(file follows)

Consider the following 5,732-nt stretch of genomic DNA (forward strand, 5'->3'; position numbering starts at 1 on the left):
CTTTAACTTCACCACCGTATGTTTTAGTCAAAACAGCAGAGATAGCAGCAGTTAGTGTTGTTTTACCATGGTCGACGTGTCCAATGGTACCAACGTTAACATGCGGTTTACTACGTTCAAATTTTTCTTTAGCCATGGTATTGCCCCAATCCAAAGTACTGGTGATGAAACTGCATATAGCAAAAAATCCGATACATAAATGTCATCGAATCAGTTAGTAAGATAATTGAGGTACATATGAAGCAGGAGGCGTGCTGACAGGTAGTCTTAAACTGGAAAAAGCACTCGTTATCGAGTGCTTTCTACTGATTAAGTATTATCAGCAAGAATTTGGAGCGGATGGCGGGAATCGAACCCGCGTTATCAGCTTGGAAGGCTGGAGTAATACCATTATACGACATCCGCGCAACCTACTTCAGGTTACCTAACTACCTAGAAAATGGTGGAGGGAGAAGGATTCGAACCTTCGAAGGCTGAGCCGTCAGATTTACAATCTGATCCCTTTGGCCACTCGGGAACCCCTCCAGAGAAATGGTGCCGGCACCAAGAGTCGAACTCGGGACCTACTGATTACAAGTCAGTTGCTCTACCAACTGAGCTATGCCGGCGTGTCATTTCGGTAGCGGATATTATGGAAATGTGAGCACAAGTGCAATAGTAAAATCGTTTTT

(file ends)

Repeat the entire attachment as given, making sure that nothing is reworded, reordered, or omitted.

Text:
Consider the following 5,732-nt stretch of genomic DNA (forward strand, 5'->3'; position numbering starts at 1 on the left):
CTTTAACTTCACCACCGTATGTTTTAGTCAAAACAGCAGAGATAGCAGCAGTTAGTGTTGTTTTACCATGGTCGACGTGTCCAATGGTACCAACGTTAACATGCGGTTTACTACGTTCAAATTTTTCTTTAGCCATGGTATTGCCCCAATCCAAAGTACTGGTGATGAAACTGCATATAGCAAAAAATCCGATACATAAATGTCATCGAATCAGTTAGTAAGATAATTGAGGTACATATGAAGCAGGAGGCGTGCTGACAGGTAGTCTTAAACTGGAAAAAGCACTCGTTATCGAGTGCTTTCTACTGATTAAGTATTATCAGCAAGAATTTGGAGCGGATGGCGGGAATCGAACCCGCGTTATCAGCTTGGAAGGCTGGAGTAATACCATTATACGACATCCGCGCAACCTACTTCAGGTTACCTAACTACCTAGAAAATGGTGGAGGGAGAAGGATTCGAACCTTCGAAGGCTGAGCCGTCAGATTTACAATCTGATCCCTTTGGCCACTCGGGAACCCCTCCAGAGAAATGGTGCCGGCACCAAGAGTCGAACTCGGGACCTACTGATTACAAGTCAGTTGCTCTACCAACTGAGCTATGCCGGCGTGTCATTTCGGTAGCGGATATTATGGAAATGTGAGCACAAGTGCAATAGTAAAATCGTTTTT